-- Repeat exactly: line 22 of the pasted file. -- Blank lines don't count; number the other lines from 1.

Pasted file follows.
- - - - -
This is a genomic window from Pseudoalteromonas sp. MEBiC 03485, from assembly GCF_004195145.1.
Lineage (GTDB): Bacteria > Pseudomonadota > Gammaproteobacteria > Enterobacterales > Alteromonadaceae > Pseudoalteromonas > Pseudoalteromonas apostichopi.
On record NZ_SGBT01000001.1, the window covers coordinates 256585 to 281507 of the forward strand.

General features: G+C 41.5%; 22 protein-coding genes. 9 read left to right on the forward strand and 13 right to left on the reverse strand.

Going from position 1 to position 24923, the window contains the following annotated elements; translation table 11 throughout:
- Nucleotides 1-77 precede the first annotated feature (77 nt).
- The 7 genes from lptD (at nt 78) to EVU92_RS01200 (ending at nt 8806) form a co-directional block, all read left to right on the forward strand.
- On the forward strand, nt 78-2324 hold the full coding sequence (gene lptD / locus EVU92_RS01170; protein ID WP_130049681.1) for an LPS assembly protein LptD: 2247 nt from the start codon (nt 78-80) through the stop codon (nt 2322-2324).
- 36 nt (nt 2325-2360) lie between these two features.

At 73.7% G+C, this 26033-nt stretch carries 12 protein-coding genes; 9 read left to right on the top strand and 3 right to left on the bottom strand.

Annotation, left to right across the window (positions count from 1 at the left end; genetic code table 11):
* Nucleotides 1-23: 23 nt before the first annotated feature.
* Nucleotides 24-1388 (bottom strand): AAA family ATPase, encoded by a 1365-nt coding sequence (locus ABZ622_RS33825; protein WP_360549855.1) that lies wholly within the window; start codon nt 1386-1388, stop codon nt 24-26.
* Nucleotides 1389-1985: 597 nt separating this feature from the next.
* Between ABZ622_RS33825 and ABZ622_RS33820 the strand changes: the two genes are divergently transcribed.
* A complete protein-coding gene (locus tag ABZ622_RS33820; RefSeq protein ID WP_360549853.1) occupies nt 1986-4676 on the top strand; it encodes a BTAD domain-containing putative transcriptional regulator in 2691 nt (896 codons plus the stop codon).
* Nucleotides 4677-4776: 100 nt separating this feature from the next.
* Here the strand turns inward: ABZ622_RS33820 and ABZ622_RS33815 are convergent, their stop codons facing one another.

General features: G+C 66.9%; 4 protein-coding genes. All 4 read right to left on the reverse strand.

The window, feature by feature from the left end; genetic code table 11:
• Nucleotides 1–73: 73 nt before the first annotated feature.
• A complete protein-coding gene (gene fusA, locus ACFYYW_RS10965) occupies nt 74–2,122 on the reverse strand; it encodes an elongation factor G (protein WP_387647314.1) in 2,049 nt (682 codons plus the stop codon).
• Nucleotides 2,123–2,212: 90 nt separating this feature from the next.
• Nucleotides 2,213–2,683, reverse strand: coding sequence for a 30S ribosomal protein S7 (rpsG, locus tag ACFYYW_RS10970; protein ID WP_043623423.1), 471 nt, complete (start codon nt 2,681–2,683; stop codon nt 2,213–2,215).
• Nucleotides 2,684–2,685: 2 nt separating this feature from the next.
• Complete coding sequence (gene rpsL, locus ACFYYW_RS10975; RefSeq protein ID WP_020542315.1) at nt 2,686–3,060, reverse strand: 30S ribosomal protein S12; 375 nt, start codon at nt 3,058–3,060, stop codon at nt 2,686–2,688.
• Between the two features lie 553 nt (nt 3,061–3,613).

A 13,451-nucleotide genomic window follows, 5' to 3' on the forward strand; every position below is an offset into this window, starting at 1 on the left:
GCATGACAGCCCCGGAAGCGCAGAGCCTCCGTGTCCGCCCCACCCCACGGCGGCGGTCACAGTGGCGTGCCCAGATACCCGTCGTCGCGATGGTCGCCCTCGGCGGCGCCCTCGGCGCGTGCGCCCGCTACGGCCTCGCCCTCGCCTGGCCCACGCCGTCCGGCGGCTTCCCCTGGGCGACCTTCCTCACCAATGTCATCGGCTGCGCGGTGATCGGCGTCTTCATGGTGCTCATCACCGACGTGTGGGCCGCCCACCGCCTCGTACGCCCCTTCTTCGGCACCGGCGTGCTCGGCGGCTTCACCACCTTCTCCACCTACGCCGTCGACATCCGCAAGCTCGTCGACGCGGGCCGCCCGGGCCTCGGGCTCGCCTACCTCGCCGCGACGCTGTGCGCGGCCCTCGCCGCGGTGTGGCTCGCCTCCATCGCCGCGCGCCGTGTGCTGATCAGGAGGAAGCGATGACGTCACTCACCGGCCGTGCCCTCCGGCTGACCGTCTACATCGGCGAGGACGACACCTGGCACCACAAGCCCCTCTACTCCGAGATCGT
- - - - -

• A complete protein-coding gene (gene fusA, locus ACFYYW_RS10965) occupies nt 74–2,122 on the reverse strand; it encodes an elongation factor G (protein WP_387647314.1) in 2,049 nt (682 codons plus the stop codon).